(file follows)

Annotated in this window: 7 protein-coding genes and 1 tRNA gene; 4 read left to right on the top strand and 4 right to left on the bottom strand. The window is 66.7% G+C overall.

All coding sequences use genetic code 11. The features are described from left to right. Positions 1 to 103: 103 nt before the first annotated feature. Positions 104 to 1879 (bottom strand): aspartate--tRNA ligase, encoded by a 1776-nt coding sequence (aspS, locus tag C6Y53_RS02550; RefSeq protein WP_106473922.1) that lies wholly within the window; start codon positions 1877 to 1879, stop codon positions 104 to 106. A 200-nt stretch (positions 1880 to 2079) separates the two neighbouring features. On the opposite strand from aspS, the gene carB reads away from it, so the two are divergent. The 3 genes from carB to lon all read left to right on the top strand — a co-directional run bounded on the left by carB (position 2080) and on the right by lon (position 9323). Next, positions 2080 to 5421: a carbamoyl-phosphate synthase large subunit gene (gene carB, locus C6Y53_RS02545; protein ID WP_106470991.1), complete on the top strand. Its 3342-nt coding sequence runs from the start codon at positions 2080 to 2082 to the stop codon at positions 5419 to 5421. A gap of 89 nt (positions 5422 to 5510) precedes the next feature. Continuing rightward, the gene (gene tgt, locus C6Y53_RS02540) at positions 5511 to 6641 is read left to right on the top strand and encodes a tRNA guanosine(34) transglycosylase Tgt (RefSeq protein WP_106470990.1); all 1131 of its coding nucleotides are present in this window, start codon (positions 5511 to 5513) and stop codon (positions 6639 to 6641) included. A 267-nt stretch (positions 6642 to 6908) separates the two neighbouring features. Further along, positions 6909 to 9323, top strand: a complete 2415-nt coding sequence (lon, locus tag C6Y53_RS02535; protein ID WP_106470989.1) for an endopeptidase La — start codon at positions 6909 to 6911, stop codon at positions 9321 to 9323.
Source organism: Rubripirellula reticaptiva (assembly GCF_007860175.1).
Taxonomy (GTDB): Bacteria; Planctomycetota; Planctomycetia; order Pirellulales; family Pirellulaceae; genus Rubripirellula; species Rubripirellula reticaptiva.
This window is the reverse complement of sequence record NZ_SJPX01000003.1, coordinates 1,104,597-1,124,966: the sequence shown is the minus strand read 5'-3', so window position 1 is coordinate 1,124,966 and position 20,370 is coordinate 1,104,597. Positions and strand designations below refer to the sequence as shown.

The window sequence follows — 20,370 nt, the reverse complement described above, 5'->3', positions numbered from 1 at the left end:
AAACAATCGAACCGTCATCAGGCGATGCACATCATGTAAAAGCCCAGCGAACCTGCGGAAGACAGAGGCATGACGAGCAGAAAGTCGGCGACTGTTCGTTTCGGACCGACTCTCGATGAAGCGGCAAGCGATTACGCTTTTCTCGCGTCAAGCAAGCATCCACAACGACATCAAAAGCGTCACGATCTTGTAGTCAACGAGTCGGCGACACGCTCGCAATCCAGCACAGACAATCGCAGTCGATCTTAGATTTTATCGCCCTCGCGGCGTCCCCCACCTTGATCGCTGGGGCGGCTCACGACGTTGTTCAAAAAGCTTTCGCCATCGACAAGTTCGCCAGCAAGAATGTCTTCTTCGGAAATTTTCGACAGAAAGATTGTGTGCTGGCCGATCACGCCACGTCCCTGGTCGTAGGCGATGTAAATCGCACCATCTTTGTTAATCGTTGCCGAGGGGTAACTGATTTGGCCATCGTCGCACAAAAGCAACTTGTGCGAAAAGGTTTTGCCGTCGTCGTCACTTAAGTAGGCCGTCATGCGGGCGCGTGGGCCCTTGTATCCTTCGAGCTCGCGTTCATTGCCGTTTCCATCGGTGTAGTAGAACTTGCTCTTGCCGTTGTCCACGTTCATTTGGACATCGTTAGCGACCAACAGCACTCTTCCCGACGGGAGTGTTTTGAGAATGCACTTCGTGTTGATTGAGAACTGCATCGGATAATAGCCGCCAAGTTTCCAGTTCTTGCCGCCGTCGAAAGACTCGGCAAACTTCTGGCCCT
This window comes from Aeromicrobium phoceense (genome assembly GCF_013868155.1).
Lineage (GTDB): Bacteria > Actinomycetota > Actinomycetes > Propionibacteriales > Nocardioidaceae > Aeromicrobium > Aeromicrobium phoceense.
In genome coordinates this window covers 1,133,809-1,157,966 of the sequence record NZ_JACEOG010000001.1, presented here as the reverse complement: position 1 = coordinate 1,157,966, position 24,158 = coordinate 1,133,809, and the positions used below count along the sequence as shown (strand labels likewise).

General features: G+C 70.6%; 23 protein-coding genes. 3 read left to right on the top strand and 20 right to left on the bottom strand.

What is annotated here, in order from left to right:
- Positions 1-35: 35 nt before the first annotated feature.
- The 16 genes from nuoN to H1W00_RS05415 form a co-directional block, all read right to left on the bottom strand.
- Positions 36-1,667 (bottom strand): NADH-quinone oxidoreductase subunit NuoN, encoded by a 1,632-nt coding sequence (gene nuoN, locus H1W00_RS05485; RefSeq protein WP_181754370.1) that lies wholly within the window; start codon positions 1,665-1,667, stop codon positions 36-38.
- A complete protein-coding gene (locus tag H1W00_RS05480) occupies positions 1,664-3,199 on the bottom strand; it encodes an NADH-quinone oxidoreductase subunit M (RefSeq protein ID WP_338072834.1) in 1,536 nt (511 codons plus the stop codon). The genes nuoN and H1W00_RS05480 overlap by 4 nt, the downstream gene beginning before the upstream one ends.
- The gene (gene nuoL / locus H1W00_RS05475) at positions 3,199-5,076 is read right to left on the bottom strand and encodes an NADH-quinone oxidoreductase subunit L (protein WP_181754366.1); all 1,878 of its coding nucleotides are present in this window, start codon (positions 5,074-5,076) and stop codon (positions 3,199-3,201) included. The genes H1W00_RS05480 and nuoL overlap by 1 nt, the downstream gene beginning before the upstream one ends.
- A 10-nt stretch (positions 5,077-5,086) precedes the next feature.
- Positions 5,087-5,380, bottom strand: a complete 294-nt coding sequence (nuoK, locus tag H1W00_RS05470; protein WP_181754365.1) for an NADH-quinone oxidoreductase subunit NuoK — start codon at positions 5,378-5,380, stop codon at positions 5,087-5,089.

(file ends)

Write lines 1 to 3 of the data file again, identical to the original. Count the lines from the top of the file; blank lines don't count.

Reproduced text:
Annotated in this window: 7 protein-coding genes and 1 tRNA gene; 4 read left to right on the top strand and 4 right to left on the bottom strand. The window is 66.7% G+C overall.

All coding sequences use genetic code 11. The features are described from left to right. Positions 1 to 103: 103 nt before the first annotated feature. Positions 104 to 1879 (bottom strand): aspartate--tRNA ligase, encoded by a 1776-nt coding sequence (aspS, locus tag C6Y53_RS02550; RefSeq protein WP_106473922.1) that lies wholly within the window; start codon positions 1877 to 1879, stop codon positions 104 to 106. A 200-nt stretch (positions 1880 to 2079) separates the two neighbouring features. On the opposite strand from aspS, the gene carB reads away from it, so the two are divergent. The 3 genes from carB to lon all read left to right on the top strand — a co-directional run bounded on the left by carB (position 2080) and on the right by lon (position 9323). Next, positions 2080 to 5421: a carbamoyl-phosphate synthase large subunit gene (gene carB, locus C6Y53_RS02545; protein ID WP_106470991.1), complete on the top strand. Its 3342-nt coding sequence runs from the start codon at positions 2080 to 2082 to the stop codon at positions 5419 to 5421. A gap of 89 nt (positions 5422 to 5510) precedes the next feature. Continuing rightward, the gene (gene tgt, locus C6Y53_RS02540) at positions 5511 to 6641 is read left to right on the top strand and encodes a tRNA guanosine(34) transglycosylase Tgt (RefSeq protein WP_106470990.1); all 1131 of its coding nucleotides are present in this window, start codon (positions 5511 to 5513) and stop codon (positions 6639 to 6641) included. A 267-nt stretch (positions 6642 to 6908) separates the two neighbouring features. Further along, positions 6909 to 9323, top strand: a complete 2415-nt coding sequence (lon, locus tag C6Y53_RS02535; protein ID WP_106470989.1) for an endopeptidase La — start codon at positions 6909 to 6911, stop codon at positions 9321 to 9323.
Source organism: Rubripirellula reticaptiva (assembly GCF_007860175.1).